At long last the referendum battle seems to be joined. Until this week the points were all coming from the Brexit camp and the only riposte seem to be the government's rather unimpressive and very expensive leaflet. When would the Remain camp break cover, or had they decided to sleep out the campaign and rely on their opponents to trip themselves up? Well, we know now. The 200 page document from the Treasury showing the likely decline in GDP if we leave the EU is clearly the centrepiece of their case and by running the figures on different assumptions as to the new trading arrangements they have made it impressive. The broadside has been augmented by other salvos. Eight former US treasury secretaries have written to "The Times" supporting the Remain case (subject to the usual caveats about it being a matter for the British people). The Governor of the Bank of England talks about the economic cost of leaving. 200 entrepreneurs throw their weight into the lists. No doubt Mr Obama will add a word or two in due course.
Mr Gove has led the countercharge on behalf of the Leave campaign. He thinks that the basis of the Treasury paper is flawed and that, either because our vote to leave will result in others following or because the balance of trade between the UK and the EU makes it in the EU's interest, we will end up with good trading terms. He talks of a wider tariff free zone running from Iceland to Turkey, running independent of EU membership. Will matters run on in this way or will we be faced with exclusionary tariff barriers to discourage others from leaving? Who knows?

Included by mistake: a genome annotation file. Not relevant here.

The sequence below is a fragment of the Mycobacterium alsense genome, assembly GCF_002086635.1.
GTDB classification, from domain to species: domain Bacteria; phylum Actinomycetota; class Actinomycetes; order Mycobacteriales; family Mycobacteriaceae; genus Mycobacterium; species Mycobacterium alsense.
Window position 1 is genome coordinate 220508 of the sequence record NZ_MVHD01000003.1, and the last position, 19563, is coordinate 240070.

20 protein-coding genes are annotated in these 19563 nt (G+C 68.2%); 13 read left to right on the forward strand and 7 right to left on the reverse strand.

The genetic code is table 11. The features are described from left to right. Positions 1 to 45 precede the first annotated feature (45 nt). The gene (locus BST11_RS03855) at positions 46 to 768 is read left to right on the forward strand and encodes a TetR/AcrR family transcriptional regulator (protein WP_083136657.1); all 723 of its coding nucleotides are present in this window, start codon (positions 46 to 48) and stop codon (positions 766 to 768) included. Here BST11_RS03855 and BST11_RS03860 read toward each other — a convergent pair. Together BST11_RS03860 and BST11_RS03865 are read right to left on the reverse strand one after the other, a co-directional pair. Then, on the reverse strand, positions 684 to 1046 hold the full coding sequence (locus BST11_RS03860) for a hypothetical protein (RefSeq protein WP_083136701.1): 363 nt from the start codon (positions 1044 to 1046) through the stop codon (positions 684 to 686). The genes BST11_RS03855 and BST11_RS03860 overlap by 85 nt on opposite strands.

The trouble is that nobody does know. If Mr Gove is wrong, the UK will clearly take a considerable long-term financial hit. But then supposing we stay in the EU. There is just as much uncertainty In as Out. Will the EU learn lessons from the dislike it seems to have engendered both here and in other member countries and finally put the idea of subsidiarity, under which it only takes responsibility for those things which cannot be done nationally, into effect? Or will it just tick on, an increasingly over-regulated continent unable to compete with the US and the Far East? It is all very well for Mr Juncker, the President of the EU Commission, to say that the EU has interfered too much in national affairs, but the idea of subsidiarity has been there since the Maastricht Treaty which came into force in 1993 and no serious attempt has been made to release powers to the member states. What makes us think they will change now? If they get a "Remain" vote from Britain our leverage will be gone.
The difficulty with the debate is that there are too many uncertainties on each side, so that a decision is not so much a declaration of political principles as a giant bet. Will we be bound to a centralising and decaying system if we stay in? Will we be cut out of European markets if we leave? Is it realistic to think that we will be able to participate in those markets without freedom of movement?
These are difficult questions and the best thing about the last few days is that they are now the questions on the table. Hopefully then we will hear less about the spurious side issues (who really believes that we will cease to collaborate with the EU over the curbing of terrorism?) and the debate will focus on the real points until some sort of consensus emerges. With complex matter like this we all needed somewhere to start. Thank goodness that by producing a comprehensive economic analysis the Treasury have given everyone something to work from.
Reprinted from Shaw Sheet.Suggest a correction